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The Moody Blues - The Magnificent Moodies [Aka: The Beginning] CD (album) cover


The Moody Blues


Crossover Prog

2.31 | 99 ratings

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Prog Reviewer
2 stars The classic (67-72) Moody Blues means a lot to me, but I can't say I was very excited to get the Eoteric Recordings' reissue of this sole album of the MB Mk. 1, served with each non-album track they recorded up to the end of 1966. As you probably know, this was a totally different band than the one featuring the new guy Justin Hayward and John Lodge, who had already been around in pre-Moody Blues phases.

This single-oriented band played basically r&b of the black American artists, doing mostly covers (such as their biggest hit 'Go Now'). The singer-guitarist Denny Laine was the keyboard player Mike Pinder's songwriting partner as they gradually shifted to their original repertoire on further singles. I won't deal with the songs very deeply, because they just don't interest me enough to listen to more than [barely] once, which is not to say they wouldn't be good within the genre in question, or as the popular music preceding the great watershed year 1967.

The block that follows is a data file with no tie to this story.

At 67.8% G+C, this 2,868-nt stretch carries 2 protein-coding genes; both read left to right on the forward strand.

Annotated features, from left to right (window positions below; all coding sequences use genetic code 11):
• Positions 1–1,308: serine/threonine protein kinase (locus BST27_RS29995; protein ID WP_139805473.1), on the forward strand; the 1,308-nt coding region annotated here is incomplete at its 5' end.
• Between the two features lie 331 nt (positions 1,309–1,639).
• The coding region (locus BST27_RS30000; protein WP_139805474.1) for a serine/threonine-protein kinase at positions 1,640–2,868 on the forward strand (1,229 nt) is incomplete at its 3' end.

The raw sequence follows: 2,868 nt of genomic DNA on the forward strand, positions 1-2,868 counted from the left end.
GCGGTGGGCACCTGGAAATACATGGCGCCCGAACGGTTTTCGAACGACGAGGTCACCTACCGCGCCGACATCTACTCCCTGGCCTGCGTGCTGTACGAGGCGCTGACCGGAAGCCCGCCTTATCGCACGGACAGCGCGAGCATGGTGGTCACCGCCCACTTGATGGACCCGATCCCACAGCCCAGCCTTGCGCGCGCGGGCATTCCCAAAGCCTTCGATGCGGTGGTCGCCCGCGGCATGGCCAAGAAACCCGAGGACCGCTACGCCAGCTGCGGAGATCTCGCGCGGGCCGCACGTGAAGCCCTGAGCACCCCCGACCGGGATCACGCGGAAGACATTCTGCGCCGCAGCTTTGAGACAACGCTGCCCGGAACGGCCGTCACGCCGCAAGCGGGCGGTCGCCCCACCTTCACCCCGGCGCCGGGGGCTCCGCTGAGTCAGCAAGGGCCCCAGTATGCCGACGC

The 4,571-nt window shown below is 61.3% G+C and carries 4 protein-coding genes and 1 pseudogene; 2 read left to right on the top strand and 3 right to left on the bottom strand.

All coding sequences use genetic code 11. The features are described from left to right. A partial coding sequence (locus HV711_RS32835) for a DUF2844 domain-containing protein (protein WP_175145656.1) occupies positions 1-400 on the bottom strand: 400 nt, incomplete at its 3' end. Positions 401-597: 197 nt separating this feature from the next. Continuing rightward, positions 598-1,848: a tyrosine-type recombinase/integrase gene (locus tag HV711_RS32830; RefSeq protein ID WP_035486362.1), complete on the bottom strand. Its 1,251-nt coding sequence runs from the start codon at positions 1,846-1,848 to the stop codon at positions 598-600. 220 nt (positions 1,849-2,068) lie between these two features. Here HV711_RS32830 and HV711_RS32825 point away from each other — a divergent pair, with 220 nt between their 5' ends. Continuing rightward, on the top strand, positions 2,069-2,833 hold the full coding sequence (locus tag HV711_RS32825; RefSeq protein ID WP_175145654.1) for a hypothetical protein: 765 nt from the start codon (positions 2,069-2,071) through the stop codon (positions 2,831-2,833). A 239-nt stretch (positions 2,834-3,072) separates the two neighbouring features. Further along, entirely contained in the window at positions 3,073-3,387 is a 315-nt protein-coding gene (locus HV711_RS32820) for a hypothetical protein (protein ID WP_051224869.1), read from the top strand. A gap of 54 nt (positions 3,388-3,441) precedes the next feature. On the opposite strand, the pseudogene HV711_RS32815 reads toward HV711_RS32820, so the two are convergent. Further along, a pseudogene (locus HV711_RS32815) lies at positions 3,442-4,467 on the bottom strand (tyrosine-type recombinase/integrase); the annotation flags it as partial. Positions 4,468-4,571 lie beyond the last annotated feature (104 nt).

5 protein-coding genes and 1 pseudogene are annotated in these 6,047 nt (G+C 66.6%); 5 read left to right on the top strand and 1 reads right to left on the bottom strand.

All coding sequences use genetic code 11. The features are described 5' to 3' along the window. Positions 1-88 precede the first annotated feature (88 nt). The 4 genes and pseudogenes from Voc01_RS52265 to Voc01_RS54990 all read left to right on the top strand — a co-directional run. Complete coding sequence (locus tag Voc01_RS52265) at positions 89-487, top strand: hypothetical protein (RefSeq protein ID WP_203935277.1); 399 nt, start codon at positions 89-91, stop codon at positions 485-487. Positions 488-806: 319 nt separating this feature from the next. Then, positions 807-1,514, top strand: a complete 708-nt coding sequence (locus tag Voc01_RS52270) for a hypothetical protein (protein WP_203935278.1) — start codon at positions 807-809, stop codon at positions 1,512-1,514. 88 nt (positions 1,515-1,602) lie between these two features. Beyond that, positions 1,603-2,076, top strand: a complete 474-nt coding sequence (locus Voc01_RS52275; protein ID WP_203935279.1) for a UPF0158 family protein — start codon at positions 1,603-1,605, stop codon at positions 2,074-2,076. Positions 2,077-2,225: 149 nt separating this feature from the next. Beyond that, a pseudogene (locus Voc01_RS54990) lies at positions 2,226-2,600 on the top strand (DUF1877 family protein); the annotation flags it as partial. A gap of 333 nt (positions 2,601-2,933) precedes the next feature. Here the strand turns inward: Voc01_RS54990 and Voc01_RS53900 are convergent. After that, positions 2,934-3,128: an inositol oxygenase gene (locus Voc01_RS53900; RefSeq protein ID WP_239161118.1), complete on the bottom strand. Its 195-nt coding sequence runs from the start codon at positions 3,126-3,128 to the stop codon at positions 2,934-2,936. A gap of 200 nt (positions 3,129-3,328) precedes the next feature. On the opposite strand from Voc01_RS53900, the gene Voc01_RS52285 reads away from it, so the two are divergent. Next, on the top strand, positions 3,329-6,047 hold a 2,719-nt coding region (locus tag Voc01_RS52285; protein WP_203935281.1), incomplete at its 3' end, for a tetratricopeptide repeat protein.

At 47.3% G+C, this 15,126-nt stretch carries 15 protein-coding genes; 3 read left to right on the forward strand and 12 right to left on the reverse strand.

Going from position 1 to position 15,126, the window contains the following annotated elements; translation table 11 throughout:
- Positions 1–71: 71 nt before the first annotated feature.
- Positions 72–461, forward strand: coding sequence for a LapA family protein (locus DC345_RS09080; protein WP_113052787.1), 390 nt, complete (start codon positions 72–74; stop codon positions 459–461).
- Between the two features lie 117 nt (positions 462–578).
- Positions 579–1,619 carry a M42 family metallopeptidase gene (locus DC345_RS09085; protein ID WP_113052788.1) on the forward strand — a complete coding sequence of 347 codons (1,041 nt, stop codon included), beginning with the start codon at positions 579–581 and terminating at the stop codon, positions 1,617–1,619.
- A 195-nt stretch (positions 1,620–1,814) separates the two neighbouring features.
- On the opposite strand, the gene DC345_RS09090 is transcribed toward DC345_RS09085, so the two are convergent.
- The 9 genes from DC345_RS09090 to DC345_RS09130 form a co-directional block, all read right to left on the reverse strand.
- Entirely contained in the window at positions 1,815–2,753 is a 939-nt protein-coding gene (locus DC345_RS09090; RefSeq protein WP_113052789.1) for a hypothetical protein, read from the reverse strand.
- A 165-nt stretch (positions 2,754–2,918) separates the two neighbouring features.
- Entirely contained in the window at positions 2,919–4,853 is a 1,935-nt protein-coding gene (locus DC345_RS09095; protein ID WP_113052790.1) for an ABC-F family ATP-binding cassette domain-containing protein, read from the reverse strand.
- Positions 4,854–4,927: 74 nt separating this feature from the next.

The Gershwin tune 'It Ain't Necessarily So' is among the nicest tracks on the main album, thanks for the recognizable Ray Thomas vocals. A 7" B-side song 'Time Is on My Side' (better known as the Rolling Stones version) is a good example of the vocal harmonies, the one feature that was continued and improved in the classic era. The Laine/Pinder compositions at the end of this phase are naturally more interesting to hear than the numerous covers. My favourite - and frankly the only one I knew besides 'Go Now' - is easily 'Boulevard de Madeleine', which I also know as a good Finnish cover by Pate Mustajärvi.

The ER reissue gets the biggest applauses for Mark Powell's very detailed and long liner notes that tell everything you ever want to know of the early history of the Moody Blues. (When it comes to the rating, I would prefer not to give any rating at all. Please note that my two stars are very subjective, completely ignoring the context of pre-1967 pop music that I don't care much about in the first place.)

Matti | 2/5 |


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